What Changed In The Solar Industry In December?


Published on January 14th, 2019 |
by Zachary Shahan

January 14th, 2019 by Zachary Shahan 

The solar energy industry keeps on plowing forward (or shining forward?), even in the winter. Below were notable developments in the industry last month — not just big project news, but industry-changing news. Enjoy!

Washington, DC, passed a 100% renewable energy bill.

HBI and IREC developed a program to help at-risk youth get jobs in the solar power industry.

In Connecticut, solar power showed its muscle by winning 9 out of 12 auction contracts. Solar has become the most competitive option for new electricity even in Connecticut!

NASA started testing Alta Devices’ record-setting solar cell.

Clean energy R&D — who needs that? Well, that seems to be the attitude of the US Department of Energy, which “may be sitting on approximately $600 million in Fiscal Year 2018 (FY18) funding for clean energy research and development (R&D), despite clear and strong congressional guidance to invest public dollars in new technologies and innovation that will pave the way for America to be a leader in a clean energy future,” as NRDC experts put it.

Floating solar could supply 14% of the USA’s electricity needs, according to a report published by the US Department of Energy’s National Renewable Energy Laboratory.

Real Goods Solar received $127 million in pre-orders for its solar shingles, which are based on a technology bought from Dow Chemical. (We reported on Dow solar shingles all the way back in 2009, 2011, and 2012.)

Azuri Technologies and Unilever Kenya started bringing pay-as-you-go solar home systems to off-grid homes in Kenya.

Engie announced it had “signed a 50-year strategic alliance with the city of Greater Springfield in Queensland, Australia, to help transition it to being a zero net energy city by 2038.”

Environment America indicated that new home solar laws and loans could triple the country’s solar base by 2045.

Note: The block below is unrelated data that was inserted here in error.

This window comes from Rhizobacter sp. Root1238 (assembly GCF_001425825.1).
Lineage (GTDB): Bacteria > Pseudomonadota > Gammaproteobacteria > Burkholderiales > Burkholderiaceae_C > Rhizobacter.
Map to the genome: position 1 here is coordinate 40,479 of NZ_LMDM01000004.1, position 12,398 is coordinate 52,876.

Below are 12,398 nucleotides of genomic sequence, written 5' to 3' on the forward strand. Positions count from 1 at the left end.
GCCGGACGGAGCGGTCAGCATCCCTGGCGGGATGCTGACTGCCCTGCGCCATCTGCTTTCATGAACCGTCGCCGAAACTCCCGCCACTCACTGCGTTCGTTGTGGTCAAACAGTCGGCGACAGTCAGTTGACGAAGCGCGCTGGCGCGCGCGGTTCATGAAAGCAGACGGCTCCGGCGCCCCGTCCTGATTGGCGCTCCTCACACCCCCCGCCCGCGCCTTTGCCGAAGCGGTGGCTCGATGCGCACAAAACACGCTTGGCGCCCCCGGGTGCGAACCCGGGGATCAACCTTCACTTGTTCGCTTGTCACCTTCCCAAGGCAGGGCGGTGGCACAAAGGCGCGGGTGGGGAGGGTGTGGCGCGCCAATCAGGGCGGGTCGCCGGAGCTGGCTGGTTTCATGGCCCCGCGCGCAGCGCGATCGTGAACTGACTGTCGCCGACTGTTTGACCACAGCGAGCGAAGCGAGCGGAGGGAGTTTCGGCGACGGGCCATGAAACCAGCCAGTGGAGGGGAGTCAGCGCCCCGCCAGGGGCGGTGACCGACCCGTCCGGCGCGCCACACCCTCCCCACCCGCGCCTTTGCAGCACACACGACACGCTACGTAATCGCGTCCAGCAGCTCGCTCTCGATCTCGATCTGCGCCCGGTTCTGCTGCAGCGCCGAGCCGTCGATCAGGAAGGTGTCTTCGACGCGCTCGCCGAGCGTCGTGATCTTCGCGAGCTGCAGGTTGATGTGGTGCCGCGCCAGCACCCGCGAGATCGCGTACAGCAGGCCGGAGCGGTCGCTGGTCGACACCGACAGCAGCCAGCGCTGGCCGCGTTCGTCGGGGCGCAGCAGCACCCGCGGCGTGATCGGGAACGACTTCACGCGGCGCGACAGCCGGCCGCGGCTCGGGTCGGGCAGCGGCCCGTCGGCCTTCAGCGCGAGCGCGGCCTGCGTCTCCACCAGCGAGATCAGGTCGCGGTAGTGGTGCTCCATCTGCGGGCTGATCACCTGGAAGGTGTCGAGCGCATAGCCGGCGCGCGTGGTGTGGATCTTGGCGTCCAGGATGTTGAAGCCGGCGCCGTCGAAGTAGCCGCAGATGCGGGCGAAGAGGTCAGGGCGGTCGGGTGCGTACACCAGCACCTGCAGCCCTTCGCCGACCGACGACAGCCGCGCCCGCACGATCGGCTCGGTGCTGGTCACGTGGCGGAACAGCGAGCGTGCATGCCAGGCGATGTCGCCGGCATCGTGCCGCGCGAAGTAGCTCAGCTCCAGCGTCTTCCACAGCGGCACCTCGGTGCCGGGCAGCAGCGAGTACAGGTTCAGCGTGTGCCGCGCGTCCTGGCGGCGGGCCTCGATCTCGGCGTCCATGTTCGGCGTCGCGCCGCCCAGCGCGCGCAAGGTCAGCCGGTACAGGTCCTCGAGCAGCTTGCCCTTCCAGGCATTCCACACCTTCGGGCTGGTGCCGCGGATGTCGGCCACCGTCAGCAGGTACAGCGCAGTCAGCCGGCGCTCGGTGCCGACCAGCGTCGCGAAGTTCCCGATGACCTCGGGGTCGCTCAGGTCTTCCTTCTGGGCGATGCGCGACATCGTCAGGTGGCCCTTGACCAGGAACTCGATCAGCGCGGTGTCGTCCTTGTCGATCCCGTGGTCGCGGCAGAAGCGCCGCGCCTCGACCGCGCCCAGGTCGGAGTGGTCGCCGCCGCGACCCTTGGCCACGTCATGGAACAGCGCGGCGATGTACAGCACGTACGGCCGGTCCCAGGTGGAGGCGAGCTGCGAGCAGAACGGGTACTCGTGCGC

sonnen & tiko Energy Solutions received pre-qualification from the transmission system operator for the grid in Germany, TenneT, to leverage its existing distributed network of energy storage systems pooled into a virtual power plant to provide primary balancing power.

The World Bank Group announced “a new set of climate targets for 2021–25 and that it was doubling its current five-year investments to around $200 billion in support of countries taking ambitious climate action.”

IHS predicted that the global solar industry will reach 123 GW of new capacity installed in 2019. (I guess this isn’t yet a change, but it’s a record-breaking forecast indicative of all the progress in the solar energy industry.)

Stanford mapped approximately every solar roof in the US and found 1.47 million. 


Tags: What Changed

About the Author

Zachary Shahan Zach is tryin’ to help society help itself (and other species). He spends most of his time here on CleanTechnica as its director and chief editor. He’s also the president of Important Media and the director/founder of EV Obsession and Solar Love. Zach is recognized globally as an electric vehicle, solar energy, and energy storage expert. He has presented about cleantech at conferences in India, the UAE, Ukraine, Poland, Germany, the Netherlands, the USA, and Canada.

Zach has long-term investments in TSLA, FSLR, SPWR, SEDG, & ABB — after years of covering solar and EVs, he simply has a lot of faith in these particular companies and feels like they are good cleantech companies to invest in. But he offers no professional investment advice and would rather not be responsible for you losing money, so don’t jump to conclusions.

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